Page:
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The Problem: you just had a meeting with a new web design client. It went great. You asked all the right questions, and have a good sense of the client’s goals. Before wrapping up, you ask them where the content for the site will be coming from. “We’ll just write it ourselves and email it to you,” they say. Fantastic.
They sign the contract, which outlines a rough time estimate, including a deadline for when your client should send their site copy to you. You start designing (with dummy text,) and you’re just waiting for the copy to arrive.
The deadline comes and goes. No copy.
You write your client a polite email reminding them about the deadline, and you ask them when they expect to have it finished. “Oh, we got busy, we should have it to you next week.” Next week comes and goes, and still nothing.
You get the point. You have probably been in this very predicament yourself. In all my years as a graphic and web designer, I have found that nothing stalls a project more then a procrastinating client. The problem is that in an effort to save some money, your client may volunteer for the task of writing his own site’s copy, a job that he may not have time for, or even be suited for. When the harsh reality of an empty text document sets in, your client may just do nothing. This can result in lengthy project delays, or even all-out project abandonment.
The next time you meet with a new client who needs a brand new web presence from scratch, imagine not asking who will be writing the site’s copy, but rather telling them that they can expect a call from your copywriter. It will then be your writing partner’s job to get in touch with your client and interview them. They can then extract all the important details that must be included, and craft a well written (and on-time) website’s worth of copy to be delivered to you.
Sound like a bold maneuver? Well it is, and that’s the whole point. By taking control of the situation, you can finish projects much faster, and deliver a better end product. Of course, you will have to build in the cost of your copywriter, but that is also a good thing. By raising your rates, you will be able to weed out bargain-hunting clients, and focus on the more serious prospects.
I was lucky enough to have been in many work situations where I was introduced to very talented copywriters. So I have a good pool to dip into when necessary. Maybe you know some yourself, maybe not. Even if you don’t, there are many avenues online you can use to find the perfect copywriter for the job.
If I had to find somebody new, the first place I would look would be LinkedIn. A simple search will uncover thousands of qualified writers, most of whom will have links to their portfolio so that you can check out their previous work, as well as recommendations written by former clients. These resources can be invaluable when evaluating and vetting just about anyone, including writers.
You want to be on the lookout for someone who has experience with web writing specifically. Writing for the web is a skill in and of itself, as it must combine marketing language with SEO writing, and above all else, it has to tell a story. The story is what draws users in. It is every bit as important as good design for keeping users engaged, so choosing a writer who excels in this area is key.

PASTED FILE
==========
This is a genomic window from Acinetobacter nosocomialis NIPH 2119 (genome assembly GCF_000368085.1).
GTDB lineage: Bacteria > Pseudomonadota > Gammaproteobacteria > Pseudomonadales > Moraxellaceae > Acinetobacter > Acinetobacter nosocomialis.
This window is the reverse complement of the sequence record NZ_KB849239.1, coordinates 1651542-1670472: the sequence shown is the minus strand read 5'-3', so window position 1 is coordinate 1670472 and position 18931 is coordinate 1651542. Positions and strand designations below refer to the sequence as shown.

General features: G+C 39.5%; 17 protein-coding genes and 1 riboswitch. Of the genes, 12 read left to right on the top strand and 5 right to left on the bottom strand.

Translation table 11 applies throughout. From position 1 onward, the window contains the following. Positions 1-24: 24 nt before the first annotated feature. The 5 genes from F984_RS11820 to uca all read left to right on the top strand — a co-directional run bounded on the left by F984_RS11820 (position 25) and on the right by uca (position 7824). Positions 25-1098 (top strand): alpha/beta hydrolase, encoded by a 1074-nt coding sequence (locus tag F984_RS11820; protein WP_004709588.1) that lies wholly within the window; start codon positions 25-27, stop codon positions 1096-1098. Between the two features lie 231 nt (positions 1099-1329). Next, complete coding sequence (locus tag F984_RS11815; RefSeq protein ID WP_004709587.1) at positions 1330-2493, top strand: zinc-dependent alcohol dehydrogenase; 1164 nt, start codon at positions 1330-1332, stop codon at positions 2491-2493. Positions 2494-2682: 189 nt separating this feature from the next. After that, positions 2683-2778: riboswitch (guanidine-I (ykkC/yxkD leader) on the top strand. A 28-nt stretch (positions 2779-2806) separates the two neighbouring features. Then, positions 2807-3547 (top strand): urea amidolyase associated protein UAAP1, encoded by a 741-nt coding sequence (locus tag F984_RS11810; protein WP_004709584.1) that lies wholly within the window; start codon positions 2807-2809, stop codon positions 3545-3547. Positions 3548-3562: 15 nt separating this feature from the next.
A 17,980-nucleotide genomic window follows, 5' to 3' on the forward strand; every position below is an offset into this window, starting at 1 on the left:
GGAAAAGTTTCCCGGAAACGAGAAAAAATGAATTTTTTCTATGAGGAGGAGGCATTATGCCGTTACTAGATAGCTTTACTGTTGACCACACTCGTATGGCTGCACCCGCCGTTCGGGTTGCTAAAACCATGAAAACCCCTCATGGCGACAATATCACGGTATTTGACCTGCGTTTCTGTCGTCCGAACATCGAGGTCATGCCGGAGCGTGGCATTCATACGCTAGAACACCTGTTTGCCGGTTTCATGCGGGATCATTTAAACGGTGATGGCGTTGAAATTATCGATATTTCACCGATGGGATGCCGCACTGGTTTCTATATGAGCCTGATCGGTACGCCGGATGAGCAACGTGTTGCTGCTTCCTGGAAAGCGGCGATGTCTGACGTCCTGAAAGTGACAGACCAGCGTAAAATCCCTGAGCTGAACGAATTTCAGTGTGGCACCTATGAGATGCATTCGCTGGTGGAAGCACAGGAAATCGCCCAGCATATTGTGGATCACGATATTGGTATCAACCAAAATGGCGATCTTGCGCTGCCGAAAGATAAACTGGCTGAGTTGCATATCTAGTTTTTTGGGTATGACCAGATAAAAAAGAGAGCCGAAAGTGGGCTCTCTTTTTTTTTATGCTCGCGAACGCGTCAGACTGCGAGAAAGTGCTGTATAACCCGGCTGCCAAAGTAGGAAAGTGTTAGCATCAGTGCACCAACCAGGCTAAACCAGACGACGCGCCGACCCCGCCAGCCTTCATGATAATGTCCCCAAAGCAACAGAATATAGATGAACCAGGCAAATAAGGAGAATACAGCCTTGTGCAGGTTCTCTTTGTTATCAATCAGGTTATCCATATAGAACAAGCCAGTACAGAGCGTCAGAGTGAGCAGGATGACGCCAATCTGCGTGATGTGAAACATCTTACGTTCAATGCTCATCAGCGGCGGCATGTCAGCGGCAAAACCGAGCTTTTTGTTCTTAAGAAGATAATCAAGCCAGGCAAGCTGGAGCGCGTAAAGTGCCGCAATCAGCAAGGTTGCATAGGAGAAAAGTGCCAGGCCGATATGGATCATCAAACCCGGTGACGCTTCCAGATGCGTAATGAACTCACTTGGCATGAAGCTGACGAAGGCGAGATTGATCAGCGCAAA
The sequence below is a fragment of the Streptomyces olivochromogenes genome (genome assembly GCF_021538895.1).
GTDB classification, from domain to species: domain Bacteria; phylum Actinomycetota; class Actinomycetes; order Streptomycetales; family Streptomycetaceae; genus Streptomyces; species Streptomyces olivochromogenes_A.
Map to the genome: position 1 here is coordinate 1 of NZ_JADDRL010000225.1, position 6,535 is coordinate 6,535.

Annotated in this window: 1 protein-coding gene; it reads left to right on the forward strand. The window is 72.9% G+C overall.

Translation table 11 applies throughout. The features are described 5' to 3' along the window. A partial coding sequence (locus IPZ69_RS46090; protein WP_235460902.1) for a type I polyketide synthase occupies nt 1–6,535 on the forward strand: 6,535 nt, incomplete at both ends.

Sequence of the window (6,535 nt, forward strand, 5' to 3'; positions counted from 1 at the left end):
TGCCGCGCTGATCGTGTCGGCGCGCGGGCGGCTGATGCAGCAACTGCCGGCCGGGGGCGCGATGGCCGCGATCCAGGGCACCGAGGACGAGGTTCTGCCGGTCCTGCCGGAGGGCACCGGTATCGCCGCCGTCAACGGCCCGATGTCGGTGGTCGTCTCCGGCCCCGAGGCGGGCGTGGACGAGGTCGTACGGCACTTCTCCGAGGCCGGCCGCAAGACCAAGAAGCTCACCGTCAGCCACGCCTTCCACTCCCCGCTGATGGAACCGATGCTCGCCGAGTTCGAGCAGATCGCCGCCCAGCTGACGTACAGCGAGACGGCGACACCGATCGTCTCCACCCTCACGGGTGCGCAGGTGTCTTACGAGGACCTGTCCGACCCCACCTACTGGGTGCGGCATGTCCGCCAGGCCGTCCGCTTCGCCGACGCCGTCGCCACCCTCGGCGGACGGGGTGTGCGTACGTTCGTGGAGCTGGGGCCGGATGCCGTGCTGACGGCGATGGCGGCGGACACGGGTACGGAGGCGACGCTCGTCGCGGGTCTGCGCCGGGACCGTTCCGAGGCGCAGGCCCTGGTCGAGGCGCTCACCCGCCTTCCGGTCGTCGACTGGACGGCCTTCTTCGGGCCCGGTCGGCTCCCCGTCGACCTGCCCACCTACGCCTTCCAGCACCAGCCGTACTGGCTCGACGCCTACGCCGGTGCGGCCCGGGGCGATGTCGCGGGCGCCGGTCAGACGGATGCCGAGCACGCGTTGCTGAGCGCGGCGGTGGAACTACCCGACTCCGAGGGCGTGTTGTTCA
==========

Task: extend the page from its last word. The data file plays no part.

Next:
While I think that LinkedIn is your best bet, I have heard of others having success finding copywriters on Twitter, FreelanceSwitch and oDesk. But be forewarned that if you place an ad on a site like oDesk, you will most likely be inundated with responses, many of whom are not native English speakers. That is not a problem necessarily, but make sure that their writing is consistently grammatically correct before tasking them with writing for your clients. After all, any mistakes on their part will reflect badly on you.
When it comes to paying your copywriter there are any number of arrangements that you could enter into. Since I prefer to include the copywriting as a part of my services rather than as an optional add-on, I like to bundle it in with my rate and invoice my client for the full amount. Then I, in turn, pay my copywriter.
And since I like to quote an exact price for my clients, I will usually brief my writer on the project, giving all pertinent details and ask her to give me a price range that my client could expect to pay for the job. I then simply split the difference between the two numbers, and maybe add a little extra for safety. I then add this amount to my quote. I don’t specifically call out as a line item, but rather, i include it in the overall cost of the site. It really helps to just sell it as an all-inclusive package.
If you would rather not deal with this yourself, you can always tell your client that they will be paying your writer directly. This will make things easier on you, and you won’t be on the hook for any overages your writer may charge. But keep in mind that this will sometimes invite the possibility of your client dismissing the idea of a copywriter at all. Then you might just be right back to square one.
There is nothing more frustrating in the life of a web designer than a client-stalled project. It breaks up our work-flow and consequently, our cash-flow. By taking the responsibility away from your client and bringing it in-house, you can take the power to control the pace of the project. And by bringing in somebody who knows what good writing can bring to a website, your client will be that much happier in the end.
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Wes McDowell is the principal and lead designer at The Deep End design studio in Los Angeles. In addition to working with clients, he also co-hosts a popular podcast, called "The Deeply Graphic DesignCast," which covers all of the topics that are important to designers.